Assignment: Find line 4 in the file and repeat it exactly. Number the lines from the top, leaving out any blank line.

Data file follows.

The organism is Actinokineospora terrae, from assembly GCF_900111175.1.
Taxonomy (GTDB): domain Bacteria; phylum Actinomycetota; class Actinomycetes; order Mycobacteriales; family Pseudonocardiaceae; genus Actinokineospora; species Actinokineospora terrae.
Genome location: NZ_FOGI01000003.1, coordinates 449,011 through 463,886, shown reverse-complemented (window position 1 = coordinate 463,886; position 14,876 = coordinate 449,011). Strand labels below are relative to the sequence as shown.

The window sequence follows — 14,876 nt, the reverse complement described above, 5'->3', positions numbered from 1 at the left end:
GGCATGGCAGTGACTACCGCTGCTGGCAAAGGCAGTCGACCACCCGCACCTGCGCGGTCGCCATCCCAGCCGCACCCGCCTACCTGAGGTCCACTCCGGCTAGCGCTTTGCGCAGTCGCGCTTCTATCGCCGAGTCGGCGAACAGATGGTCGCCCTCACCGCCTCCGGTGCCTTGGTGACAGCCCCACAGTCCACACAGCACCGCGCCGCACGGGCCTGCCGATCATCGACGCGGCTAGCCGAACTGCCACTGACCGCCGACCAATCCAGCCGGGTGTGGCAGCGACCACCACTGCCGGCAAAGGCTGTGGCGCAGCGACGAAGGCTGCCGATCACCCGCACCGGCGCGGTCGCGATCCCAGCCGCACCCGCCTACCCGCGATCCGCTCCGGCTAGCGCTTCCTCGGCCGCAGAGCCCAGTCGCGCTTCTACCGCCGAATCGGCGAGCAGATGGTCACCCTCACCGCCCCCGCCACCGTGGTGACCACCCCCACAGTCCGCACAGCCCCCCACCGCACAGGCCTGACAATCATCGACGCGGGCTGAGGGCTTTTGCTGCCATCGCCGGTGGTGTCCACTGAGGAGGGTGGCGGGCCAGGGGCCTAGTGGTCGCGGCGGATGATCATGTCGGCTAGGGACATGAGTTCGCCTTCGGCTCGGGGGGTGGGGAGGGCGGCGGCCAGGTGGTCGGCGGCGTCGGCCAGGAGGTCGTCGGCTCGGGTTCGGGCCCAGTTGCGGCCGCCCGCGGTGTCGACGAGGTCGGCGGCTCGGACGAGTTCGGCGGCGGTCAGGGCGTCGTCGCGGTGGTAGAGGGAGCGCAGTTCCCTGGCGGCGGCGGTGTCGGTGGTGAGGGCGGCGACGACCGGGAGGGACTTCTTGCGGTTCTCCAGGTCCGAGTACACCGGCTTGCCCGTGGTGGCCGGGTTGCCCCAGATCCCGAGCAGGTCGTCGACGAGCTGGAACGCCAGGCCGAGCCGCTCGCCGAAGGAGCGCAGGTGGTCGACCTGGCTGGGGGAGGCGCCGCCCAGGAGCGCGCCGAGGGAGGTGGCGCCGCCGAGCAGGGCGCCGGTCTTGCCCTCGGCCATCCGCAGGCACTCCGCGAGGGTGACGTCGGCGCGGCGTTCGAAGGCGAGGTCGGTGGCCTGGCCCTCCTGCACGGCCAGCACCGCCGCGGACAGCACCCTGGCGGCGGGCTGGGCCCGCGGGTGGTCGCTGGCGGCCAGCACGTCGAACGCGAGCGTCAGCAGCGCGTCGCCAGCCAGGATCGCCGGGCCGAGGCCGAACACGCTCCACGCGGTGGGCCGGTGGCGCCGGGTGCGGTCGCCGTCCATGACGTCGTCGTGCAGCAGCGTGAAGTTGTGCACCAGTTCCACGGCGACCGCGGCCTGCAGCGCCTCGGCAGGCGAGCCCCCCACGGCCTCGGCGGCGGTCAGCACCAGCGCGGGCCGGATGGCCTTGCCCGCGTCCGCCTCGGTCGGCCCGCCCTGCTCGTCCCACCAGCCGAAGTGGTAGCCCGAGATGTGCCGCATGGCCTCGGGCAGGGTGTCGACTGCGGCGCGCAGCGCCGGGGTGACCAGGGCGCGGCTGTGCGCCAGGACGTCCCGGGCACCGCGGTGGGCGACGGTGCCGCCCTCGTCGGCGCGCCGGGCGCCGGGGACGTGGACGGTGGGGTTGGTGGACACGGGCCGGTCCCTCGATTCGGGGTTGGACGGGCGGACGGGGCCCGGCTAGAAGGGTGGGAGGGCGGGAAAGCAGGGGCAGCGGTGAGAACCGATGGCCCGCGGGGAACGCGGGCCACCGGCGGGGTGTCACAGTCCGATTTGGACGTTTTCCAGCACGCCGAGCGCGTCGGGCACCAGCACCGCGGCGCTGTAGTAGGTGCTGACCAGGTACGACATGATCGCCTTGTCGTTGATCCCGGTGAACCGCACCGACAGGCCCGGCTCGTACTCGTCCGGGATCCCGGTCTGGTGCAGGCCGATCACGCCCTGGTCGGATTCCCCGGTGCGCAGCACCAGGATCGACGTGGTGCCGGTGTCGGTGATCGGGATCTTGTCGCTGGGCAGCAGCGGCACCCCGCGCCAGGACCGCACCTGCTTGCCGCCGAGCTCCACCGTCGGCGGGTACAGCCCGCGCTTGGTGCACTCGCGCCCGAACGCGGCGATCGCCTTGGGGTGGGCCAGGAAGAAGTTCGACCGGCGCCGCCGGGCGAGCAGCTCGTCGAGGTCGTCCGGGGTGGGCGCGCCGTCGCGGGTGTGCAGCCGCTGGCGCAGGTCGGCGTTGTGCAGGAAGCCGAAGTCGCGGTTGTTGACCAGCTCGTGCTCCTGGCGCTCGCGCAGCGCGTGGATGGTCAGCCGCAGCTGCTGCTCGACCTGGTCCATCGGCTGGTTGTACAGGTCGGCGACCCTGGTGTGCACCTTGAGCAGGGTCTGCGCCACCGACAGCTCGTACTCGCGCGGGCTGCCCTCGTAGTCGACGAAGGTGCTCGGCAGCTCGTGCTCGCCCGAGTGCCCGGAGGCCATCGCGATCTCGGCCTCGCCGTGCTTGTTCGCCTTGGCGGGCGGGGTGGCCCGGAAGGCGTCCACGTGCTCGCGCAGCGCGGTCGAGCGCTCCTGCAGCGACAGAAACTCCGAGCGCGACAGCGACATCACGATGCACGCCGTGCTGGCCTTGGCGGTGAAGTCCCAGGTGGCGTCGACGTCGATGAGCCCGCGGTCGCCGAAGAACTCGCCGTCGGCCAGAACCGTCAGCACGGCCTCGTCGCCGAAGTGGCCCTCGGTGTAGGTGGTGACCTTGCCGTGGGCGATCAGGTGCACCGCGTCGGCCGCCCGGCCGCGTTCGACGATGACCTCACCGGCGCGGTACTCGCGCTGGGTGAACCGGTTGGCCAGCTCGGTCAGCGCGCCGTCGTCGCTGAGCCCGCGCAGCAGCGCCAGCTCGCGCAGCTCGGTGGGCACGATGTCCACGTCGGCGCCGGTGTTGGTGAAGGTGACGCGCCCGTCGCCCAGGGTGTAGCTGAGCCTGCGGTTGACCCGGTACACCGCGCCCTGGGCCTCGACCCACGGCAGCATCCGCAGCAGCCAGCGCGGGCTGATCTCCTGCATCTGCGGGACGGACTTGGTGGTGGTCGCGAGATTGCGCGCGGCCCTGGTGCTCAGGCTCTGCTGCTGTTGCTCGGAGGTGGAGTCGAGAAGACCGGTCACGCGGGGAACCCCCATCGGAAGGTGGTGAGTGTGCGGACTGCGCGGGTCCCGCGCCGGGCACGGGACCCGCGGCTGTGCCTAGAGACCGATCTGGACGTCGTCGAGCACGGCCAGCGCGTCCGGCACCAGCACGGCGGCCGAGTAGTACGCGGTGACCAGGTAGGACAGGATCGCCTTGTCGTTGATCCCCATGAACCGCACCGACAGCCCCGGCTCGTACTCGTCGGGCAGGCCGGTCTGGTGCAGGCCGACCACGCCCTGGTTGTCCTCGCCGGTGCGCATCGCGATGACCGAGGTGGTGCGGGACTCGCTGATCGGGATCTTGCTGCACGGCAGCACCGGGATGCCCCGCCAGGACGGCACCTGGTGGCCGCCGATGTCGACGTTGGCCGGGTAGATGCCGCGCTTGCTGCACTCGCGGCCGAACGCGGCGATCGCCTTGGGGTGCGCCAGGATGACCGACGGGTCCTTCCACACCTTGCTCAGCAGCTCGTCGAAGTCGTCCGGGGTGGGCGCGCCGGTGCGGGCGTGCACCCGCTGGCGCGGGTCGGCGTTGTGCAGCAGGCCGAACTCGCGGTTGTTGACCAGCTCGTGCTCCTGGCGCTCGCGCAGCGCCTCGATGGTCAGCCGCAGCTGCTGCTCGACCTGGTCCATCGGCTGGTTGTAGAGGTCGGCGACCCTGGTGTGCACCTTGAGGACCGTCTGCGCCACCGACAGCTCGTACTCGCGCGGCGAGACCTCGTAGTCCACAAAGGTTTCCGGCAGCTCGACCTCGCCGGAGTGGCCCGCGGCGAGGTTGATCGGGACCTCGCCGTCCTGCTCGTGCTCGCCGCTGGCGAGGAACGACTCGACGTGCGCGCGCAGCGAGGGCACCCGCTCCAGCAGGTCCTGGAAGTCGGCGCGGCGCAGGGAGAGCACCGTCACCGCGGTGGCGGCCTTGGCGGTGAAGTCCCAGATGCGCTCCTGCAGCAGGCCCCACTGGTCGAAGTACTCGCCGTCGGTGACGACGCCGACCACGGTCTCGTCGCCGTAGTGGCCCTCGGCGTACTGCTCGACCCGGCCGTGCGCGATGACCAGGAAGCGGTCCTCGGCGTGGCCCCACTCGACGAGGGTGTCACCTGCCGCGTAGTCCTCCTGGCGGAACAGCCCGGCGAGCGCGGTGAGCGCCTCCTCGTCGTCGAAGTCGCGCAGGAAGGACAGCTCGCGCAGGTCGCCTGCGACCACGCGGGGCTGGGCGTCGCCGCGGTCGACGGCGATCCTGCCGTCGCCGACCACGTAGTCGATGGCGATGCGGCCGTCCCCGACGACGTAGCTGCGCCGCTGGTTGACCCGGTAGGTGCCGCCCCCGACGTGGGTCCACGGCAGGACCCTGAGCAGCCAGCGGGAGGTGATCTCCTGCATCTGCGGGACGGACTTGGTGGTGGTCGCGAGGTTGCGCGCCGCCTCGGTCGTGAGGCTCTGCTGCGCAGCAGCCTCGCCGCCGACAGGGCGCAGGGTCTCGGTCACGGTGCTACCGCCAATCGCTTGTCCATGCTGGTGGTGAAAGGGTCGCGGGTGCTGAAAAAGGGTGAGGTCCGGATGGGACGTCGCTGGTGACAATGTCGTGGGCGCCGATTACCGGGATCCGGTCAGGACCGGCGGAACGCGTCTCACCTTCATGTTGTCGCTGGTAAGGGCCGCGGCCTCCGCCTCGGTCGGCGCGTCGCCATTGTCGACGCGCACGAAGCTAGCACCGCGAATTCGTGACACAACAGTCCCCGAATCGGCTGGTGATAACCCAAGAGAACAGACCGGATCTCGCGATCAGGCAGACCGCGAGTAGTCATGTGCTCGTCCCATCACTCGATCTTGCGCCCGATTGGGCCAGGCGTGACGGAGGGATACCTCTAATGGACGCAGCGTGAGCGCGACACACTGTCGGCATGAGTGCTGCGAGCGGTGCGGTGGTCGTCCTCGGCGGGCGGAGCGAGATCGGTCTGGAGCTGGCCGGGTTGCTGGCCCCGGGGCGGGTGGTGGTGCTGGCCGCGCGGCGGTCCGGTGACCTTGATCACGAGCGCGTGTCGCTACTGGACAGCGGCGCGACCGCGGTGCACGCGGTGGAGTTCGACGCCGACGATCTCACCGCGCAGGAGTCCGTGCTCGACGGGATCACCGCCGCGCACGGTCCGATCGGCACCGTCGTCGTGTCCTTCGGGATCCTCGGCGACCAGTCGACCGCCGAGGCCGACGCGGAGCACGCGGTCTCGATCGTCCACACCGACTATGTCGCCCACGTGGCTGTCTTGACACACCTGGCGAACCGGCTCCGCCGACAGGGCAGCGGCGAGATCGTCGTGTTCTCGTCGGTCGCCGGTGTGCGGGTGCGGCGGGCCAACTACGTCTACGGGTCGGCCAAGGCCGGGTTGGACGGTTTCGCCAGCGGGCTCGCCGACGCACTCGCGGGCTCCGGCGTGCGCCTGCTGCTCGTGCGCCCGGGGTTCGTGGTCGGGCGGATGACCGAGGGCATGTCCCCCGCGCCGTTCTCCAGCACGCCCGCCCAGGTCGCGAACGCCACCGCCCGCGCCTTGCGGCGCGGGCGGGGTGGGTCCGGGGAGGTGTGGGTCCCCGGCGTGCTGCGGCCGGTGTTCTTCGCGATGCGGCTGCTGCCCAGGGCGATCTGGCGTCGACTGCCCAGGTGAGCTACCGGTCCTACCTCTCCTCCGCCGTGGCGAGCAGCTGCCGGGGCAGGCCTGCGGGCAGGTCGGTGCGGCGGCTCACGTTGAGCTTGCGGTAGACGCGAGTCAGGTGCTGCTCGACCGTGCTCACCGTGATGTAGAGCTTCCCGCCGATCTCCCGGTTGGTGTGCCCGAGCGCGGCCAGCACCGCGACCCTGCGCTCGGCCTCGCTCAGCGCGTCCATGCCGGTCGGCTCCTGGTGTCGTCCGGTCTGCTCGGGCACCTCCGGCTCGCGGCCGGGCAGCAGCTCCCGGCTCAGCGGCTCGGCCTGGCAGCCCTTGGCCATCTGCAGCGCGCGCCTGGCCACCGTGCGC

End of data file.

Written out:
The window sequence follows — 14,876 nt, the reverse complement described above, 5'->3', positions numbered from 1 at the left end: